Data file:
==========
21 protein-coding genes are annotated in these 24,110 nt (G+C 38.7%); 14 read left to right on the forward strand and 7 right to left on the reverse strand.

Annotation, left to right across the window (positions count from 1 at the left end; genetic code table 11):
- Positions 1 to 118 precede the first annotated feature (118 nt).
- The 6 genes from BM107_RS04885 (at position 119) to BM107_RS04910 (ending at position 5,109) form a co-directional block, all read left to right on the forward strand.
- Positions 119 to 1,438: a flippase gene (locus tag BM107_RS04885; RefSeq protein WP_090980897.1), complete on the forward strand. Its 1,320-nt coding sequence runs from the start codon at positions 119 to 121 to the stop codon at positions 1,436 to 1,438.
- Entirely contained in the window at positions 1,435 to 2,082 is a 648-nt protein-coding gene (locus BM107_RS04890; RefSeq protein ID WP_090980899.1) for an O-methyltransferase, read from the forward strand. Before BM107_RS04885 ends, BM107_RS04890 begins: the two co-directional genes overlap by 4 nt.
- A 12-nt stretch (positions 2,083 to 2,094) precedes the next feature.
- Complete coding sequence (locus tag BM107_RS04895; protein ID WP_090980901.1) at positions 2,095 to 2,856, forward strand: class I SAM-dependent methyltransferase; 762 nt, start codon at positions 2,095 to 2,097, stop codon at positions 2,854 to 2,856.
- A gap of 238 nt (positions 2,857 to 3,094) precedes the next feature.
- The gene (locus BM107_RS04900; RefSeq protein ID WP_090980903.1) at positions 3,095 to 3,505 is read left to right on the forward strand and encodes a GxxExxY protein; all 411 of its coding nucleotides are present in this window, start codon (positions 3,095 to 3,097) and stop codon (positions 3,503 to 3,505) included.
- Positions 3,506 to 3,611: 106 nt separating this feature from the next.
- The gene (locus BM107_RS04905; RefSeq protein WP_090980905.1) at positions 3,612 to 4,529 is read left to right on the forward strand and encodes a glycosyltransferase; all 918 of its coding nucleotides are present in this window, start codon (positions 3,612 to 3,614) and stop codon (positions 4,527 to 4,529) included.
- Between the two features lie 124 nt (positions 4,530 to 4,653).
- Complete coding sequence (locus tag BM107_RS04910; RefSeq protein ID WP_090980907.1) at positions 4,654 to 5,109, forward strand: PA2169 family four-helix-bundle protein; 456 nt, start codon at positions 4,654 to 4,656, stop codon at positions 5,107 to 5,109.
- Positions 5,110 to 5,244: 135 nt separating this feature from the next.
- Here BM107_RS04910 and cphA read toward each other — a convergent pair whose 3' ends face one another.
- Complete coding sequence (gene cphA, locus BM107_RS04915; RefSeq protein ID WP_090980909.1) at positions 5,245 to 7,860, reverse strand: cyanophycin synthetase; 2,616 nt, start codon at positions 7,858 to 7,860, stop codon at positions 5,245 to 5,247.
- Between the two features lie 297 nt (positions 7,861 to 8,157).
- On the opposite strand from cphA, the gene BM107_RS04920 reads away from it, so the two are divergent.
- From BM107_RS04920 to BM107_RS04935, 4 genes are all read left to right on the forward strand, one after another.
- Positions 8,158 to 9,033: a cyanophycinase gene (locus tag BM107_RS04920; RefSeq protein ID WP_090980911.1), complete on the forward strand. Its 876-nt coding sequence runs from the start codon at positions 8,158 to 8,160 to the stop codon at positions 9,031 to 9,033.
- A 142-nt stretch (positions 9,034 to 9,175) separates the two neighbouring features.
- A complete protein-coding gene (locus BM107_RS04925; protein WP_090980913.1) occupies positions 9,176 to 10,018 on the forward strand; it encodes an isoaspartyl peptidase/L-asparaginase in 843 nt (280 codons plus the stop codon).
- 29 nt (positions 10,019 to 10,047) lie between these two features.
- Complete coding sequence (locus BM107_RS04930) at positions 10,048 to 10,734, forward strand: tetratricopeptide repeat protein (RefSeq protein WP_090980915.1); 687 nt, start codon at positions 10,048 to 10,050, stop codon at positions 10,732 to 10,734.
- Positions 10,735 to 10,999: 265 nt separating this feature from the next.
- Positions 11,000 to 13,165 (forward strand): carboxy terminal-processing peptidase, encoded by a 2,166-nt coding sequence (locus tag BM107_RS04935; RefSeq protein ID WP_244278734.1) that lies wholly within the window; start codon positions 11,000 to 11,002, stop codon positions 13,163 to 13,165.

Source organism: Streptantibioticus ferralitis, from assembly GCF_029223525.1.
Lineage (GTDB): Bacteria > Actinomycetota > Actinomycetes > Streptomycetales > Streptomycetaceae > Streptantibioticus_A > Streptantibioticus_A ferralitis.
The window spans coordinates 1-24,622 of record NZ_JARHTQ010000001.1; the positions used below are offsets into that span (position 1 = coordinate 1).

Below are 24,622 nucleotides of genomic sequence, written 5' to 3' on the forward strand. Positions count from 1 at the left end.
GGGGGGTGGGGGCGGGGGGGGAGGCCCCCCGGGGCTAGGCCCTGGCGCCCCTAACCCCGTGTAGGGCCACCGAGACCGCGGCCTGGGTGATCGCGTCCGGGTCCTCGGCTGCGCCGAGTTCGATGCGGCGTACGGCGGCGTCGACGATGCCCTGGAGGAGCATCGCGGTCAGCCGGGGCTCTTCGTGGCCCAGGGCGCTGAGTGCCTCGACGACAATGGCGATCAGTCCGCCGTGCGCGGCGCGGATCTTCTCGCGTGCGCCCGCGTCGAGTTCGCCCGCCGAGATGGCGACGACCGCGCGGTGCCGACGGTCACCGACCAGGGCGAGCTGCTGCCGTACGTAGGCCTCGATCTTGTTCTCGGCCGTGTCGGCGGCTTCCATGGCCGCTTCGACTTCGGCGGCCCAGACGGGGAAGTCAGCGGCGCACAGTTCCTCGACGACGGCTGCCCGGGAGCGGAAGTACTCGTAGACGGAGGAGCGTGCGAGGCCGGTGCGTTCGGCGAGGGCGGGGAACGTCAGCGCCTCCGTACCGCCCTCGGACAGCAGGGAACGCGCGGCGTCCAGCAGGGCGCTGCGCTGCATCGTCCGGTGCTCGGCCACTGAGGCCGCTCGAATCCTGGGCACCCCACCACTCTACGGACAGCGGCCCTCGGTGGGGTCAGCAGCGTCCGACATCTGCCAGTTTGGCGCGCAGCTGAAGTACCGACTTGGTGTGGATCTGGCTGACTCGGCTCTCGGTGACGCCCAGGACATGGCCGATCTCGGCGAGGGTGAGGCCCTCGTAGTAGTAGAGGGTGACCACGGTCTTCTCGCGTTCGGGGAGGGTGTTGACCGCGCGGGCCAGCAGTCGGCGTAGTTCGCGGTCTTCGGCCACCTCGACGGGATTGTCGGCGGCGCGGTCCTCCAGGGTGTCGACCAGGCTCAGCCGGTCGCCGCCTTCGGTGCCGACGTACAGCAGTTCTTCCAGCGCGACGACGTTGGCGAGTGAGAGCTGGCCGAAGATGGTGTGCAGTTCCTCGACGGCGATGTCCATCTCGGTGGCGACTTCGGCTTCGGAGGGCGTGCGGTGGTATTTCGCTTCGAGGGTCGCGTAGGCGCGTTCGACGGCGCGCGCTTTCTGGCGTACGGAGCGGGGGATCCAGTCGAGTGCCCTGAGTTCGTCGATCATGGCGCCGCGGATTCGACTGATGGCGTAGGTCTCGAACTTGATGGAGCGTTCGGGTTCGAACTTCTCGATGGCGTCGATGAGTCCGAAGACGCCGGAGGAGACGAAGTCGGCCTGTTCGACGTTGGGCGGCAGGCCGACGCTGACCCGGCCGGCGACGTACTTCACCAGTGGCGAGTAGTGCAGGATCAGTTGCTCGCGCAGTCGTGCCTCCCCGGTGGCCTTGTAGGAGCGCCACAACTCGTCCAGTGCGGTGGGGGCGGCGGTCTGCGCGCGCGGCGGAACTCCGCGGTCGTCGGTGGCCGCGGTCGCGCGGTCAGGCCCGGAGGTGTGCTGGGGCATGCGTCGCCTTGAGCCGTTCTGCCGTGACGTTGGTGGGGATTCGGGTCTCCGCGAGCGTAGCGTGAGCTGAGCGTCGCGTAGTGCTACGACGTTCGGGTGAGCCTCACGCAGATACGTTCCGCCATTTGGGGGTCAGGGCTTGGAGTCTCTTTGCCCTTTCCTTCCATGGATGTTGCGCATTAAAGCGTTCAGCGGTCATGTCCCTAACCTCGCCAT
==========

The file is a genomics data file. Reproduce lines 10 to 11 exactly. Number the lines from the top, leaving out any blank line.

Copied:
- The gene (locus BM107_RS04900; RefSeq protein ID WP_090980903.1) at positions 3,095 to 3,505 is read left to right on the forward strand and encodes a GxxExxY protein; all 411 of its coding nucleotides are present in this window, start codon (positions 3,095 to 3,097) and stop codon (positions 3,503 to 3,505) included.
- Positions 3,506 to 3,611: 106 nt separating this feature from the next.